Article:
In addition, one of the major challenges is inter and intra-tumor heterogeneity, as antigens are highly heterogeneous between different patients suffering from the same tumor and not all tumor cells uniformly express the same surface antigens. Together with targeting cancer cells, multi-targeted approaches could be envisaged, by inhibiting cells of the tumor microenvironment, such as pro-tumoral macrophages [7].

Conclusion

In conclusion, we should not underestimate the importance of the target discovery phase as a critical step to choose a well-selected antigen for novel targeted therapies, to reduce side effects and to maximize anti-tumor efficacy. In this respect, extensive preclinical investigation combining an interdisciplinary approach across bioinformatics and cell biology/cell engineering on the selected antigen is imperative.

References

  1. Bausch-Fluck D, Goldmann U, Muller S (2018) The in silico human surfaceome. Proc Natl Acad Sci USA 115: E10988-E10997.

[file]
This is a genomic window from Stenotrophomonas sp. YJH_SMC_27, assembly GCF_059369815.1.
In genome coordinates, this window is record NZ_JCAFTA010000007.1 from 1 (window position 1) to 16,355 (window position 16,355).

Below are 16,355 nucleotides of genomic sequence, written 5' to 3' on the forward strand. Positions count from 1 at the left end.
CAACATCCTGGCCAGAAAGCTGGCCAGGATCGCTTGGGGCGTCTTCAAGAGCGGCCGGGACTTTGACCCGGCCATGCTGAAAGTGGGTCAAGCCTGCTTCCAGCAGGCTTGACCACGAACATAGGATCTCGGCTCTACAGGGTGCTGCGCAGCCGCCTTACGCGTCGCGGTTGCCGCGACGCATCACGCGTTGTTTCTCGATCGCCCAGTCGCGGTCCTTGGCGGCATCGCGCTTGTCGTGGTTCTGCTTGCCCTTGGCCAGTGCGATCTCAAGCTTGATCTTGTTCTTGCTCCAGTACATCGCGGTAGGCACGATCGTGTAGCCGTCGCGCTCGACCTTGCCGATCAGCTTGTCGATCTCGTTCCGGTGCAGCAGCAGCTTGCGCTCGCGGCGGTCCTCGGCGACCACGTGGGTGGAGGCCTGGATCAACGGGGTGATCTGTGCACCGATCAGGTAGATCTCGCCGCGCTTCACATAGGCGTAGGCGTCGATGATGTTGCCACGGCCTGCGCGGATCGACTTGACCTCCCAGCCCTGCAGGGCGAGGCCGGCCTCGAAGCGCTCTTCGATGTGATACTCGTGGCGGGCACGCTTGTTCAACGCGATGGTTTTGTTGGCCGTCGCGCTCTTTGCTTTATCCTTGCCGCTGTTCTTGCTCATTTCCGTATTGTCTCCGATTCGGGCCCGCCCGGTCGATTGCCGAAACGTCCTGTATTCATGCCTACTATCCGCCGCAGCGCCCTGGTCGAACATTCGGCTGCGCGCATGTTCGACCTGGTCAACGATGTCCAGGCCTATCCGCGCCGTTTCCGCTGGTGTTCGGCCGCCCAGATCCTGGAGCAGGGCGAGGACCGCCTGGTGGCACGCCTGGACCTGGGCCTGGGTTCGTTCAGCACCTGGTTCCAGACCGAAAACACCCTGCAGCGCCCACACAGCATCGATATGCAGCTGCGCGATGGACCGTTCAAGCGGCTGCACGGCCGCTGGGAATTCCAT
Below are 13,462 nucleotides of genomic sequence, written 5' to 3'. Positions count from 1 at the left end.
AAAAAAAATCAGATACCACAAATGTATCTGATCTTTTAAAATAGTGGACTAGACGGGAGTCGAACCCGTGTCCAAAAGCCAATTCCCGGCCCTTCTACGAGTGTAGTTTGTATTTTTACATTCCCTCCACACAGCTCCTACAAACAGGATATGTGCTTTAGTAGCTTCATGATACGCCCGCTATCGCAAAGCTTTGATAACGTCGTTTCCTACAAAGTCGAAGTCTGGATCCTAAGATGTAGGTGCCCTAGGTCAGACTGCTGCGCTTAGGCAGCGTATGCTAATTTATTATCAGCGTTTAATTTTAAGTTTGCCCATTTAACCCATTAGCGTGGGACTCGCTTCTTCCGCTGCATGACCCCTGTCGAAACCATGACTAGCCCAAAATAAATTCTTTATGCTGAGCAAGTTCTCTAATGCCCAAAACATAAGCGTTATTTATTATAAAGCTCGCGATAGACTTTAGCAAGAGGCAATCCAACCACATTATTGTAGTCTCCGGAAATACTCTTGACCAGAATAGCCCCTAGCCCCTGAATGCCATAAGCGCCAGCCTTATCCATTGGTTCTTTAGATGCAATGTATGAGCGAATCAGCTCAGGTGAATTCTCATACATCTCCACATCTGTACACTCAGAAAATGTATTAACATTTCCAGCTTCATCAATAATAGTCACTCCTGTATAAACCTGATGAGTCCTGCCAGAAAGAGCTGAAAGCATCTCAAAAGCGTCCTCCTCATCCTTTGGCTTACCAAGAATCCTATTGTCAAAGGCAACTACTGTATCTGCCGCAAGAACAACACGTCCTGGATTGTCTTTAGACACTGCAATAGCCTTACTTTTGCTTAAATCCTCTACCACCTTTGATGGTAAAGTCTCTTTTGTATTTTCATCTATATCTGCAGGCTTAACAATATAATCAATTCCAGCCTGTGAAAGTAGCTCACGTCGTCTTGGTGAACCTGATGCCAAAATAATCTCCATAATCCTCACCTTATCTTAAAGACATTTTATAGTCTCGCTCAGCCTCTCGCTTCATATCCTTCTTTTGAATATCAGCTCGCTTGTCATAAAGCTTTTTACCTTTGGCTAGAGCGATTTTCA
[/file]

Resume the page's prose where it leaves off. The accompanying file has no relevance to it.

2. Hwang B, Lee JH, Bang D (2018) Single-cell RNA sequencing technologies and bioinformatics pipelines. Exp Mol Med 50.
  3. Rafei H, Mehta RS, Rezvani K (2019) Editorial: Cellular therapies in cancer. Front Immunol 10: 2788.
  4. Abbott RC, Cross RS, Jenkins MR (2020) Finding the keys to the CAR: Identifying novel target antigens for T cell redirection immunotherapies. International Journal of Molecular Sciences 21.
  5. Migliorini D, Dutoit V, Allard M (2019) Phase I/II trial testing safety and immunogenicity of the multipeptide IMA950/poly-ICLC vaccine in newly diagnosed adult malignant astrocytoma patients. Neuro Oncol 21: 923-933.